We’re republishing this article to help out our newer readers.

Have you left your day job or are you thinking about taking the leap?

Let me know about your experiences and any tips you might have for others in the comments section below!

About Author

Tiffany Alexy

Tiffany Alexy is the Broker/Owner of Alexy Realty Group, a boutique real estate firm located in the Raleigh-Durham, NC metro area. She actively invests in her own buy and hold projects. With several financial certifications under her belt, Tiffany specializes in helping individuals understand how real estate can fit into their investment portfolio. In her spare time, Tiffany loves to ride horses and travel.


  1. Mike McKinzie

    Great article Cyndi. My father would disagree with you about what time to get up. When we both owned a couple of Real Estate Franchises, we could get in 18 holes of golf, go home and shower and be in the office by 9:00 AM. I quit the entrepreneurial world in 1999 and joined the Corporate World and I aged 20 years in 10 years. Talk about the hamster on the wheel!! By 2010, due to circumstances, I quit the Corporate World. Since then I have purchased 15 more rental properties. I don’t think I could make it in the Corporate World, all I am doing is making someone else huge profits!

  2. Trent Honea


    I hope you find not working as rewarding as you hope it will be. I am working toward that day myself through property investing. I am also beginning to explore writing as a passive income stream.

    I don’t find writing difficult as I have seen many say, but I don’t have “the marketing gene” and am trying to learn that aspect.

    • Tiffany Alexy

      Trent, thanks for reading! It’s definitely all about the passive income. I’m definitely not at the point where I am quitting work altogether though – it’s just a shift into what kind of work I’m doing. I am one of those people that will probably never stop working… the key is to find projects that you are passionate about. Then it isn’t really work!

  3. james russell

    more and more often i hear about, “quit your job, for a better future.” obviously this cant be done lightly, but its nice to hear success stories from real people that have actually done it and are happy. thanks for the post. im inspired

  4. Tiffany,
    Wonderful article and thanks for the tip about Momentum. I’ll check it out. You are the embodiment of what Earl Nightingale warned about so many years ago – not ‘conforming’ and creating your life as you want. I am looking forward to learning more about your success and enjoying more conversations over coffee.

    • Tiffany Alexy

      Thanks Tommy! Definitely… learning about non-conformism in high school was life-changing for me. Ultimately what drives me is that I want my work to fit my lifestyle – not my lifestyle to fit my work, you know? Real estate is great at helping me do just that!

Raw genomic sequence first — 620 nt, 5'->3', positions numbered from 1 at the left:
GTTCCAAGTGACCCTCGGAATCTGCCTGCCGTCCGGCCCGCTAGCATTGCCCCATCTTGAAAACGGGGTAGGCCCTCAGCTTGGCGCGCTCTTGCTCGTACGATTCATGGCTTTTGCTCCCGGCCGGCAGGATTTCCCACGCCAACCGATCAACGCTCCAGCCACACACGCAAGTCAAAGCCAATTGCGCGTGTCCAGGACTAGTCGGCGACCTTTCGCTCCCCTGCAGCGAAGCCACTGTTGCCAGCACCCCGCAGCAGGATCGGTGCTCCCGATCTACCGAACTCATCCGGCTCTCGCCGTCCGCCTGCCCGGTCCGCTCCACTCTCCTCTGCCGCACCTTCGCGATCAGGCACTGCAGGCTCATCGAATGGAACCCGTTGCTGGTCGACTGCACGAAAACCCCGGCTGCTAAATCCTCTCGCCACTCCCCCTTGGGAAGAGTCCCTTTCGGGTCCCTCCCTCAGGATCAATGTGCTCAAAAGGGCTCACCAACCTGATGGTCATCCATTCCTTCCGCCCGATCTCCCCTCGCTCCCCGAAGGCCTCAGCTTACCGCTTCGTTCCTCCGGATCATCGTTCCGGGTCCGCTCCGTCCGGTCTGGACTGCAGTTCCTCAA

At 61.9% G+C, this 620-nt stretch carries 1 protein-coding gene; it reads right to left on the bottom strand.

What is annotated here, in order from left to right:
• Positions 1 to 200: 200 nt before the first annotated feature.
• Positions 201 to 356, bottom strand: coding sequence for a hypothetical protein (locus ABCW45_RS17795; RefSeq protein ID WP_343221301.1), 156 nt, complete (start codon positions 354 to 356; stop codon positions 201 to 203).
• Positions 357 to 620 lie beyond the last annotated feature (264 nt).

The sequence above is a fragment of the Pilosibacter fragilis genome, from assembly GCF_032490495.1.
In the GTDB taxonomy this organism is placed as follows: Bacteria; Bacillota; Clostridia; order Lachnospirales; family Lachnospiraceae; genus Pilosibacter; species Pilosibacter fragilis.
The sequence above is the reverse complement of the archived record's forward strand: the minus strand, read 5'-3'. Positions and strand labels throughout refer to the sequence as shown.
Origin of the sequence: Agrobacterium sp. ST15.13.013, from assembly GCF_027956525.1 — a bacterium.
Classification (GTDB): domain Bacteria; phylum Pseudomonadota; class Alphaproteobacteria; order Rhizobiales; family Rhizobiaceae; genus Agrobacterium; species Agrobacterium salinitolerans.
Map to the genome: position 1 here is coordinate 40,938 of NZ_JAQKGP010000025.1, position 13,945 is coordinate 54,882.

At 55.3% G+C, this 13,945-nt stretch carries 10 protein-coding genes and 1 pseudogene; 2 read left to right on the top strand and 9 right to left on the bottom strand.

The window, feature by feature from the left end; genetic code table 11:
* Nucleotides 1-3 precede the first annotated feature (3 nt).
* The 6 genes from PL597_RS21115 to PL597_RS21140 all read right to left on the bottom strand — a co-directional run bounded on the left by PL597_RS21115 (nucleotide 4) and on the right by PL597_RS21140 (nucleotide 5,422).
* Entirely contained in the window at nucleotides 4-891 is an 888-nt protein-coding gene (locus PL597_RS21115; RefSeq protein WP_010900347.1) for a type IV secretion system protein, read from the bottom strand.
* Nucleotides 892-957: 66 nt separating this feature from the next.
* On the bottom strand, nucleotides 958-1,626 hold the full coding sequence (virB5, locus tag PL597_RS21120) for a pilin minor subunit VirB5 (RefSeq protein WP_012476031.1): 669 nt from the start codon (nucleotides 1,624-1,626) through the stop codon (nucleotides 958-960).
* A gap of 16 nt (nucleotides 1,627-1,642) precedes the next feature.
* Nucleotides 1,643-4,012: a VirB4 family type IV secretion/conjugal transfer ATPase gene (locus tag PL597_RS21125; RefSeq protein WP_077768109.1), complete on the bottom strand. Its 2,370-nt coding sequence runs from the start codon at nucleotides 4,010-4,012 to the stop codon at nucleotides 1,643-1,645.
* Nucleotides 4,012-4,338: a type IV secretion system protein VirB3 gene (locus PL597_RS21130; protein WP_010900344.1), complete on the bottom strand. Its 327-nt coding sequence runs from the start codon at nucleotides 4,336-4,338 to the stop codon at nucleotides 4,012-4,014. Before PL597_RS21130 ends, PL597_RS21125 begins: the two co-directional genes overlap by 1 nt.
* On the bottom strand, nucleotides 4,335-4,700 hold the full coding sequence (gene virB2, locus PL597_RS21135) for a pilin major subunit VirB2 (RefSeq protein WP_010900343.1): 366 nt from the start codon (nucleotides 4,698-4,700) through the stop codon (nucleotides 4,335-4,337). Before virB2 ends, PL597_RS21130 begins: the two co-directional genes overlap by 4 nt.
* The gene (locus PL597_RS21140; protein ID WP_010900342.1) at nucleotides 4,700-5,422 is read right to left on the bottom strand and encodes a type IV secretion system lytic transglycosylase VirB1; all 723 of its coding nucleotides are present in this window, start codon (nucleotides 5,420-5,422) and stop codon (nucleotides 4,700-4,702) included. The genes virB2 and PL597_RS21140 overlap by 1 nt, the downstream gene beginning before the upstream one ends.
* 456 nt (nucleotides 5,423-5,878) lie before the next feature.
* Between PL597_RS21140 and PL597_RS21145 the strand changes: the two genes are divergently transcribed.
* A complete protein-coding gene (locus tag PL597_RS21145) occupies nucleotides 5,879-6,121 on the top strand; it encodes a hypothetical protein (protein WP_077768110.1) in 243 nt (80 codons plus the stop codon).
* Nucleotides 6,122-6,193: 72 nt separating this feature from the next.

5. Grant Fosheim

    This article is very applicable as I put in my two weeks at the end of last month. I know that sweaty palm feeling! I had a 2-3 year “to-do/goals list” building in my head, on paper and anywhere I stored any sort of notes. I am now on my second week of the entrepreneur lifestyle and I wake up at 6:30, same time as always, hit the gym (that was lacking before), put out fires in the morning then network and work on my goals sheet in the afternoon/evening. So far so good! Thanks for the awesome tips!

    • Tiffany Alexy

      Thank you for reading Zoran! As far as cutting down on expenses, I think first that assumes you are tracking your expenses — right? It doesn’t really matter where, it can be a notepad, Excel, Mint, Personal Capital.. but the important thing is you are tracking your expenses to the penny. That is the only way to know with any sort of accuracy where your money is going.

      Next, I would look at the categories and rank them in the order of how much joy they give you. Sounds weird, but I am a fan of spending money on what I value, and skimping on what I don’t. For instance, my restaurant category is pretty high, but I spend $0 on a gym (I go running at the lake). I get massages about 1x a month or so, but my clothes budget is very low as well (I go thrifting.. and yes you can still find good stuff, you just have to look!)

      I hope that helps! Spend where you value, cut where you don’t.

  6. Rick Grubbs

    I haven’t had a “real job” in over 20 years and never looked back and wondered if I did the right thing. REI has allowed me to do Christian ministry full time while raising 12 kids. God is good.

    Thanks for these reminders!

  7. Matthew Chauvin